|Letter submitted to the New York Times in response to
“Making Wine in a Hostile Climate on Sonoma’s Coast”
written by Eric Asimov, and published by the Times
on January 18, 2006
January 21, 2006
Eric Asimov’s “Making Wine in a Hostile Climate on Sonoma’s Coast” extolled the passion and swashbuckling spirit of those “not in their right mind” seeking to plant cult wine varietals on the redwood forest land of California’s northern coast. Only a few sentences were devoted to the equally passionate local resistance against the environmentally destructive practices many of these entrepreneurs bring with them.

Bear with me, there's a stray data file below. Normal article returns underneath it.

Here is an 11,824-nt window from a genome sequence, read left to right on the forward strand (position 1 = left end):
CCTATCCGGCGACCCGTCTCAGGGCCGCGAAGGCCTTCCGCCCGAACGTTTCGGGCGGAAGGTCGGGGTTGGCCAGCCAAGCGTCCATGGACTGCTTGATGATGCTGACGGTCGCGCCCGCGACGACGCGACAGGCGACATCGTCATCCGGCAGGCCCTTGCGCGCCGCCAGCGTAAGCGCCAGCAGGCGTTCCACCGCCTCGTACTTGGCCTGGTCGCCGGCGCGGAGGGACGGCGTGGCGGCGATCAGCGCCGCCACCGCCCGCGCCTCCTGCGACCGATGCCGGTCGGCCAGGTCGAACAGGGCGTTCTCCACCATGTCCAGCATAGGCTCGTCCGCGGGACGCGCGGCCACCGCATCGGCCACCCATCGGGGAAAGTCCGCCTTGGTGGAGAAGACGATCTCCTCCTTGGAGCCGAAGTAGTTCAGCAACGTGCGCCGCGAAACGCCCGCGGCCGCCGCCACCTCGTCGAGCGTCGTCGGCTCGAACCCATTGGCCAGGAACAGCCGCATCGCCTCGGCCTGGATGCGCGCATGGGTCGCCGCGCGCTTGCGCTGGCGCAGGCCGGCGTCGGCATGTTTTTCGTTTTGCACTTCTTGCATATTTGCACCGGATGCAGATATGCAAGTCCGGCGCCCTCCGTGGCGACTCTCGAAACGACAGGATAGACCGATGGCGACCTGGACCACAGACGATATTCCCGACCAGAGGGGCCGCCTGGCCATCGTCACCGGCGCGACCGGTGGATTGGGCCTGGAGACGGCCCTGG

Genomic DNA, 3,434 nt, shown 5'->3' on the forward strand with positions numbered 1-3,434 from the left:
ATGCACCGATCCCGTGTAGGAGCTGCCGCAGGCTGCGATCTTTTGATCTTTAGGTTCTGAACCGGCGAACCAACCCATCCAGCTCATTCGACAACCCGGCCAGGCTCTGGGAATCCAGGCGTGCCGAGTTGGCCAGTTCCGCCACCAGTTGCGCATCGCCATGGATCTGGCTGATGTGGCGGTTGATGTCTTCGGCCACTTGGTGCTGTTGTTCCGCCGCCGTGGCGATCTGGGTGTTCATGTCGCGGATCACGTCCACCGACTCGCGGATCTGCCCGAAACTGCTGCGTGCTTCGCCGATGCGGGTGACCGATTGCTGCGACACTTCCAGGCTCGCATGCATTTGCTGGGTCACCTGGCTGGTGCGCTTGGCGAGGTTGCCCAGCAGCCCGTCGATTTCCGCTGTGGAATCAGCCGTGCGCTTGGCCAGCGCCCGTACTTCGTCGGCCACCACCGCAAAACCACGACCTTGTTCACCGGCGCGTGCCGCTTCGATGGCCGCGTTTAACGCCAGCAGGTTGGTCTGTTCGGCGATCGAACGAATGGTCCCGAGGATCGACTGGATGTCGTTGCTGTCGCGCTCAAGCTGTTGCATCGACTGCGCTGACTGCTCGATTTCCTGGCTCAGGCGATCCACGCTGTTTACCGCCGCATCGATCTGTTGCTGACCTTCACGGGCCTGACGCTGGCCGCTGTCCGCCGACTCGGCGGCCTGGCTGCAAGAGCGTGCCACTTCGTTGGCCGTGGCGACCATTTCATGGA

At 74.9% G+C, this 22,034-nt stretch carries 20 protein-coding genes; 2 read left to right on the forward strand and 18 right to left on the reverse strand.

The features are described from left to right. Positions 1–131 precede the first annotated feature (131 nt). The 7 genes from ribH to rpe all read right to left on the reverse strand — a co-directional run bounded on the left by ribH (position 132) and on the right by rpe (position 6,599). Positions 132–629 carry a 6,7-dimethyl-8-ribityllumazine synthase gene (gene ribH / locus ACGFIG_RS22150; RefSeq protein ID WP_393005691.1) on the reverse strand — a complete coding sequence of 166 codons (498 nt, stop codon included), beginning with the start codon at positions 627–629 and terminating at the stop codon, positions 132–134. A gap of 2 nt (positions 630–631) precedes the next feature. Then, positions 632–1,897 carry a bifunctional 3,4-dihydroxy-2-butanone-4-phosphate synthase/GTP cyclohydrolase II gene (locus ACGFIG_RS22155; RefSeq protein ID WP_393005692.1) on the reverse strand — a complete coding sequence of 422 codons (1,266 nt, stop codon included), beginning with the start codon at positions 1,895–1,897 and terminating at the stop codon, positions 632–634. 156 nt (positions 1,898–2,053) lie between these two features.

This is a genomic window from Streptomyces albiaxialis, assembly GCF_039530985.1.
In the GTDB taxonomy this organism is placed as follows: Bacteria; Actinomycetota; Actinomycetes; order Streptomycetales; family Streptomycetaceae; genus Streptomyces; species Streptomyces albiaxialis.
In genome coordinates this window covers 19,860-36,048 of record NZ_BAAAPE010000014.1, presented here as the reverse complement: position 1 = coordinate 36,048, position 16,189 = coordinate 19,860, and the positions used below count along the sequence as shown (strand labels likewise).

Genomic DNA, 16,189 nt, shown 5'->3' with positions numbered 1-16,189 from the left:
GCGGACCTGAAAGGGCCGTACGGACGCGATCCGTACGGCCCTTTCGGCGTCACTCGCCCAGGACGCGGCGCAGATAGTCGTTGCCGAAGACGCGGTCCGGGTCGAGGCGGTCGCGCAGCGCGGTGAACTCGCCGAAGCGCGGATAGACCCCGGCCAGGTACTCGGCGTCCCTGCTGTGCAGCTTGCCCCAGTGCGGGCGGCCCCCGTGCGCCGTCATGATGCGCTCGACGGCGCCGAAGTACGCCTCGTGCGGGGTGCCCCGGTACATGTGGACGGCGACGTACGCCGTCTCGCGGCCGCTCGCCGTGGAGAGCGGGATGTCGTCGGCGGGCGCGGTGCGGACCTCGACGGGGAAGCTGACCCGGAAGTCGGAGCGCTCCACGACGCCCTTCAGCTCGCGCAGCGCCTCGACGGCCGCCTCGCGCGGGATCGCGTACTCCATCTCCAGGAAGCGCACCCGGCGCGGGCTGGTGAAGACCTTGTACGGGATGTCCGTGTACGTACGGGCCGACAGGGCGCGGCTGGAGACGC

This land rush for new vineyards has spawned plans for clear cutting thousands of acres of ancient coastal forest ecosystems in watersheds that are already fragile from decades of mismanagement. These steep, erosion prone ridges harbor the precious remnants of a once vast redwood forest that are dependent on the same soils and climate that now appeal to the newcomers arriving with a self proclaimed “passion for pinot.”
Before forking over that princely sum for a particular bottle of Sonoma Coast Pinot, make sure that its cost does not include the permanent loss of priceless coastal forest, endangered species and healthy rivers. Please come back, Mr. Asimov, and complete the story of what is being called “Chainsaw Wine” out here in the waning wild west.